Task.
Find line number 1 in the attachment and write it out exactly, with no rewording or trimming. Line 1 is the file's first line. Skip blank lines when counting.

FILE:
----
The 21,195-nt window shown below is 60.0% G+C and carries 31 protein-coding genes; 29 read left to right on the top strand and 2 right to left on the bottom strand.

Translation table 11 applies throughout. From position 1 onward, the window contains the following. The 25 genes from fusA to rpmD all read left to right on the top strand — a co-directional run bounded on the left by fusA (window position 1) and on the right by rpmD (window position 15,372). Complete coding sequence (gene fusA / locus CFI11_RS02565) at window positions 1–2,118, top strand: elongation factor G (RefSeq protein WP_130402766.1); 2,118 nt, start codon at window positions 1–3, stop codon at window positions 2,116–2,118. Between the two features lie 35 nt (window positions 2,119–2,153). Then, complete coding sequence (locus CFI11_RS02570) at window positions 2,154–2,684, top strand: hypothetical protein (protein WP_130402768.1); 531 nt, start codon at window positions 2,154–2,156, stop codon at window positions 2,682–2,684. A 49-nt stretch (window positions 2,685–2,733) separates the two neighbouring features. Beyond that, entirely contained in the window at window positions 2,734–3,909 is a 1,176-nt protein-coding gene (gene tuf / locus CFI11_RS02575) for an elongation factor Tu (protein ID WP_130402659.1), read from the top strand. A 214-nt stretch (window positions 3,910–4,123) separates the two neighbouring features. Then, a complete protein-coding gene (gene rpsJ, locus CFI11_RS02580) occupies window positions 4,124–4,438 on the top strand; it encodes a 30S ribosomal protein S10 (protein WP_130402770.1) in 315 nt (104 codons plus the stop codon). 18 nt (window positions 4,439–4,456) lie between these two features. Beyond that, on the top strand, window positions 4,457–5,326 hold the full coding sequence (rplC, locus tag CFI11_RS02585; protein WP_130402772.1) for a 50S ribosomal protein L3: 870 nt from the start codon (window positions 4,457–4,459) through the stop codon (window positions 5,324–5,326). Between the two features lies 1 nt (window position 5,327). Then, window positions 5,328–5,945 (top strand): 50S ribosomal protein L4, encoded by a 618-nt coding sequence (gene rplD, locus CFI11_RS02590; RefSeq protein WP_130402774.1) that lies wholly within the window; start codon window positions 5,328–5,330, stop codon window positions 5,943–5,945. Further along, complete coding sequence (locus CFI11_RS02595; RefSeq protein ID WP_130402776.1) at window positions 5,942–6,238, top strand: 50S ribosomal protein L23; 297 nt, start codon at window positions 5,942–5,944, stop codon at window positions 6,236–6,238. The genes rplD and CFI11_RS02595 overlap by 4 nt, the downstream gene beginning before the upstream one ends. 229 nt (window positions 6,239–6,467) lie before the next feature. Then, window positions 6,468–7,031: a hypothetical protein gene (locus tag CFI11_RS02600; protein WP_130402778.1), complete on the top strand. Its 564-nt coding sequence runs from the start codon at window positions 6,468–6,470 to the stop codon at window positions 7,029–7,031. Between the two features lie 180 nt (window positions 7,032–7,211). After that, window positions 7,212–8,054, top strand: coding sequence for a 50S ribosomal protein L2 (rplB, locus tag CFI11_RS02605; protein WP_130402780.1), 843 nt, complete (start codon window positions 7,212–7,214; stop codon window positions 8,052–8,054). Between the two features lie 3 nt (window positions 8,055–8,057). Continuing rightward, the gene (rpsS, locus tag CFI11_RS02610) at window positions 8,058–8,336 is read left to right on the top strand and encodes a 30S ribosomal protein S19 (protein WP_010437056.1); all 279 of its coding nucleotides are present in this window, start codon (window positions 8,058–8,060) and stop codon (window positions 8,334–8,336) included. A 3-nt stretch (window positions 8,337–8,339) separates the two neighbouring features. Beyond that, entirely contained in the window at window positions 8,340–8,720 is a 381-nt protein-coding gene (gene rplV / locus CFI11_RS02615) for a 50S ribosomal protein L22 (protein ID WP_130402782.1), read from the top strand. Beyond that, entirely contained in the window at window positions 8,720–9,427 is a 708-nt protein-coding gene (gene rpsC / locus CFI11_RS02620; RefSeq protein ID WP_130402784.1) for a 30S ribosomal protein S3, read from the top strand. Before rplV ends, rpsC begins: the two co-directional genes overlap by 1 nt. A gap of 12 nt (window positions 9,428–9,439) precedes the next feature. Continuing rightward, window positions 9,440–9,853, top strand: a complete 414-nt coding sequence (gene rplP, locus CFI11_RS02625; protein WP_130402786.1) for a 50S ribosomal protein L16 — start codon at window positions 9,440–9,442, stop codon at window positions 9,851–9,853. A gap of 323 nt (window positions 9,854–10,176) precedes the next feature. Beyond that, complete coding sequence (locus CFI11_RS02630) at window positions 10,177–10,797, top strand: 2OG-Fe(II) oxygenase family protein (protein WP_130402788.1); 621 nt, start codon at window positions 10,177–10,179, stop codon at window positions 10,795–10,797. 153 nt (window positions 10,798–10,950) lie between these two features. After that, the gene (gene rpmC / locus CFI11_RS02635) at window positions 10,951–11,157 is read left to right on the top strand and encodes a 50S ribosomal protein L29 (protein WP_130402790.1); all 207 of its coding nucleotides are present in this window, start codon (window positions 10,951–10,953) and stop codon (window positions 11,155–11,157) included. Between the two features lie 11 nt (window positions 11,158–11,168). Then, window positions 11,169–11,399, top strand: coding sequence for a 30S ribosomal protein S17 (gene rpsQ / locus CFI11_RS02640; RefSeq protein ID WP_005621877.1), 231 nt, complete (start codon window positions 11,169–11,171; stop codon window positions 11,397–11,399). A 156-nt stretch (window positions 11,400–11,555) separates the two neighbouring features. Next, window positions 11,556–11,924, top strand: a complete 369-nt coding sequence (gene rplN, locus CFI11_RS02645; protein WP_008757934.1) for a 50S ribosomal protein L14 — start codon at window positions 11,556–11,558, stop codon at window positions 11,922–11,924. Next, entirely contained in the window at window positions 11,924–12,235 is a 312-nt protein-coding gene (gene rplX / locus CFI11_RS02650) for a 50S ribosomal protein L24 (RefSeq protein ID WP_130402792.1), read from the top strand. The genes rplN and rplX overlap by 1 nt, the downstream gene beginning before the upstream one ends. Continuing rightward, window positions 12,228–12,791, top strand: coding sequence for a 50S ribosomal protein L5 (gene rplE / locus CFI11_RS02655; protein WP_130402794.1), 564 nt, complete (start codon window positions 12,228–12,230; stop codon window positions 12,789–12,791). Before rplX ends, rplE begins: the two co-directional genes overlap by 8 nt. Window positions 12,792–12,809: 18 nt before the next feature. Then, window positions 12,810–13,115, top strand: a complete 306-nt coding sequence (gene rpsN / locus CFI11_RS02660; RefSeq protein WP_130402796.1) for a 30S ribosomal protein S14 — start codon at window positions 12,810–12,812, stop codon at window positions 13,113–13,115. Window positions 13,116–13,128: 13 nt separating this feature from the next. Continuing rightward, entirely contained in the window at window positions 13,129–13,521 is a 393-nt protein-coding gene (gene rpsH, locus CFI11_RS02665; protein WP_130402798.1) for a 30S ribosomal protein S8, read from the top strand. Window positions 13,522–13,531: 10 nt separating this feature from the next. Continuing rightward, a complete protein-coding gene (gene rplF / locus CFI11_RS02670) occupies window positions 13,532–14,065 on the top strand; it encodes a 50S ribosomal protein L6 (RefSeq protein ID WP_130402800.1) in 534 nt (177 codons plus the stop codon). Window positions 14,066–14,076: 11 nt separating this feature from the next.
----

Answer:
The 21,195-nt window shown below is 60.0% G+C and carries 31 protein-coding genes; 29 read left to right on the top strand and 2 right to left on the bottom strand.